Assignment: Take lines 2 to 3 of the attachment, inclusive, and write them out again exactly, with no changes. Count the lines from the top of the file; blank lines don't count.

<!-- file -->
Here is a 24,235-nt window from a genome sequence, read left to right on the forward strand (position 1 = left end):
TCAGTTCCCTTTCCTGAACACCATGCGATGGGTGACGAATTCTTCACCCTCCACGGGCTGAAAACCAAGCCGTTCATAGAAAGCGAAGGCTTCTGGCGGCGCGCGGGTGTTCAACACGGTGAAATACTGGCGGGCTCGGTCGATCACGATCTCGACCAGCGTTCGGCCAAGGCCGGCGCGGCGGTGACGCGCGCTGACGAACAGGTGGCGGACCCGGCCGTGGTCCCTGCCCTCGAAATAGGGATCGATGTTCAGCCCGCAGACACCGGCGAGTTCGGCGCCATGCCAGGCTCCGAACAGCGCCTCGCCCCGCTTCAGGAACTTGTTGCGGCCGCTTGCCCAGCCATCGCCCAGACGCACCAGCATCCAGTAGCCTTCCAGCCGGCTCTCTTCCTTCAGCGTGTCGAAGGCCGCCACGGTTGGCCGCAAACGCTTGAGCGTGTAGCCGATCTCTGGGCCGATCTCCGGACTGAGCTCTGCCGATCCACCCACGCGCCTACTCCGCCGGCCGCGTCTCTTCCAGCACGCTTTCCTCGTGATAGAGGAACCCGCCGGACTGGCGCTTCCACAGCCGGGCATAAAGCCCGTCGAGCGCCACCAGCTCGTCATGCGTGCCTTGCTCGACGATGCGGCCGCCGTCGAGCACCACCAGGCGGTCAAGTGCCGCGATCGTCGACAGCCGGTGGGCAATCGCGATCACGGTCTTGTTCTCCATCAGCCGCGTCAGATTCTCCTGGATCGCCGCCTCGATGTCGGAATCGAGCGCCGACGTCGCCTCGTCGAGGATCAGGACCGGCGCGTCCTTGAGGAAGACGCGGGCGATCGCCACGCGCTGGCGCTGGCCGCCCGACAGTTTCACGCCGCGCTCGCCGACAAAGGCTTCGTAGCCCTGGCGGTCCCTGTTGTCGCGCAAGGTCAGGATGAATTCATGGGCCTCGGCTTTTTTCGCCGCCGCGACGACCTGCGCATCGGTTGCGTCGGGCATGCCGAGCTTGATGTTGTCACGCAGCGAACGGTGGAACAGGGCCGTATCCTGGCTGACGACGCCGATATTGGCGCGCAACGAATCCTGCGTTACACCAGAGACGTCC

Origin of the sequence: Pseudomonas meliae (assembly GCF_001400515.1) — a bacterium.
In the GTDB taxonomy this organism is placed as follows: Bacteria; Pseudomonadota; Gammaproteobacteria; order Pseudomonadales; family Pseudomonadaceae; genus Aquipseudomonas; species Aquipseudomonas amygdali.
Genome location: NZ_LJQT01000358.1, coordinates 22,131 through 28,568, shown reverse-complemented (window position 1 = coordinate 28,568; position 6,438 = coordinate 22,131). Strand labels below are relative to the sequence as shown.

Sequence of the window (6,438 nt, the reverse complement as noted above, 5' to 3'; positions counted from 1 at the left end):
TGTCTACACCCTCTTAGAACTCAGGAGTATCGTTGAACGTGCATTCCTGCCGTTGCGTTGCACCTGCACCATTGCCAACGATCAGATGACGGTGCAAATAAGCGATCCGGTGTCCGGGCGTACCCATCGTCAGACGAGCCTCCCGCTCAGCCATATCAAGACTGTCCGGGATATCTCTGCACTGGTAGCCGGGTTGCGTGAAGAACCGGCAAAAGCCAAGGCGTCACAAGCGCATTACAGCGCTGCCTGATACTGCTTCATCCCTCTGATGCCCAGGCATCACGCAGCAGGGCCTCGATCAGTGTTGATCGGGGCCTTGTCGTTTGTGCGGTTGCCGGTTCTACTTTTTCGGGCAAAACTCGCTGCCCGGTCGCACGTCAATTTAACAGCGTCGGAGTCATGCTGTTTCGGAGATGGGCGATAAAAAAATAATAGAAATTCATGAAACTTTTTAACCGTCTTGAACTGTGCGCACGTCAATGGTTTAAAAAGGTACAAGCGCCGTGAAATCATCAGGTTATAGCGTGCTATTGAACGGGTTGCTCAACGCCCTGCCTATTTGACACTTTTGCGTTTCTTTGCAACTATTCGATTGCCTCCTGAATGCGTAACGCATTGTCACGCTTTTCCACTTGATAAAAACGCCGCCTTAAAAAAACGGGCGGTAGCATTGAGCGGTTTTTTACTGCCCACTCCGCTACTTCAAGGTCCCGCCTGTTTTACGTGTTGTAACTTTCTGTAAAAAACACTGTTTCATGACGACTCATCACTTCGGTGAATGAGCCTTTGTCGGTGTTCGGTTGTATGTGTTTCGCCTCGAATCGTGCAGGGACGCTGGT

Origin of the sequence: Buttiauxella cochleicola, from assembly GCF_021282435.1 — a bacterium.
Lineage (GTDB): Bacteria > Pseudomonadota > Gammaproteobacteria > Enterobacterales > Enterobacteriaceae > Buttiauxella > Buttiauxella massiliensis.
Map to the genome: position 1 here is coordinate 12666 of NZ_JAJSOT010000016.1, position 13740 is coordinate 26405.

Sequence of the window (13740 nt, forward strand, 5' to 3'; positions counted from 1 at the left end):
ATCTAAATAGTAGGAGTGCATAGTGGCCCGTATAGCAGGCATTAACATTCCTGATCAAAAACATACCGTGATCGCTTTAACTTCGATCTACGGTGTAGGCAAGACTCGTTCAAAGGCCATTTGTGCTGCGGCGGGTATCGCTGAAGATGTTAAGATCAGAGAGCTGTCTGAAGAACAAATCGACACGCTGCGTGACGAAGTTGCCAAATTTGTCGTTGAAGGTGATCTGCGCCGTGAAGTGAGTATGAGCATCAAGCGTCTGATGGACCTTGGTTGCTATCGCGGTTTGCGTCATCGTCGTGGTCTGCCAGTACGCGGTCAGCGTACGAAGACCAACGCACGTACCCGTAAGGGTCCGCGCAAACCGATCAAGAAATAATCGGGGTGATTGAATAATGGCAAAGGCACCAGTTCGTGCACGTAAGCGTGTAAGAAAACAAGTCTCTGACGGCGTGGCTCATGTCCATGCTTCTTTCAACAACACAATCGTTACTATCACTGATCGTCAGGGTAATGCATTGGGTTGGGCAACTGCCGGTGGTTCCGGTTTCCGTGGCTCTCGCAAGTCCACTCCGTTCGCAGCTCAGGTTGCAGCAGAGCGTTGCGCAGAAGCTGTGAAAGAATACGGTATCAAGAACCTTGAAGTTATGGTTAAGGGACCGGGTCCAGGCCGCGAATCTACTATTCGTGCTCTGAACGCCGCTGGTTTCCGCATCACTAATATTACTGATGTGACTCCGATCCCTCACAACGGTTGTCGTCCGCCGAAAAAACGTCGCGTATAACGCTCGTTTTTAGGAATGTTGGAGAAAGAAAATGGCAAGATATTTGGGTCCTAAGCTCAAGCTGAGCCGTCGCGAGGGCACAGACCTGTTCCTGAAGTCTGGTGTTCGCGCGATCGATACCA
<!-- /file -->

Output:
TCAGTTCCCTTTCCTGAACACCATGCGATGGGTGACGAATTCTTCACCCTCCACGGGCTGAAAACCAAGCCGTTCATAGAAAGCGAAGGCTTCTGGCGGCGCGCGGGTGTTCAACACGGTGAAATACTGGCGGGCTCGGTCGATCACGATCTCGACCAGCGTTCGGCCAAGGCCGGCGCGGCGGTGACGCGCGCTGACGAACAGGTGGCGGACCCGGCCGTGGTCCCTGCCCTCGAAATAGGGATCGATGTTCAGCCCGCAGACACCGGCGAGTTCGGCGCCATGCCAGGCTCCGAACAGCGCCTCGCCCCGCTTCAGGAACTTGTTGCGGCCGCTTGCCCAGCCATCGCCCAGACGCACCAGCATCCAGTAGCCTTCCAGCCGGCTCTCTTCCTTCAGCGTGTCGAAGGCCGCCACGGTTGGCCGCAAACGCTTGAGCGTGTAGCCGATCTCTGGGCCGATCTCCGGACTGAGCTCTGCCGATCCACCCACGCGCCTACTCCGCCGGCCGCGTCTCTTCCAGCACGCTTTCCTCGTGATAGAGGAACCCGCCGGACTGGCGCTTCCACAGCCGGGCATAAAGCCCGTCGAGCGCCACCAGCTCGTCATGCGTGCCTTGCTCGACGATGCGGCCGCCGTCGAGCACCACCAGGCGGTCAAGTGCCGCGATCGTCGACAGCCGGTGGGCAATCGCGATCACGGTCTTGTTCTCCATCAGCCGCGTCAGATTCTCCTGGATCGCCGCCTCGATGTCGGAATCGAGCGCCGACGTCGCCTCGTCGAGGATCAGGACCGGCGCGTCCTTGAGGAAGACGCGGGCGATCGCCACGCGCTGGCGCTGGCCGCCCGACAGTTTCACGCCGCGCTCGCCGACAAAGGCTTCGTAGCCCTGGCGGTCCCTGTTGTCGCGCAAGGTCAGGATGAATTCATGGGCCTCGGCTTTTTTCGCCGCCGCGACGACCTGCGCATCGGTTGCGTCGGGCATGCCGAGCTTGATGTTGTCACGCAGCGAACGGTGGAACAGGGCCGTATCCTGGCTGACGACGCCGATATTGGCGCGCAACGAATCCTGCGTTACACCAGAGACGTCC

Origin of the sequence: Pseudomonas meliae (assembly GCF_001400515.1) — a bacterium.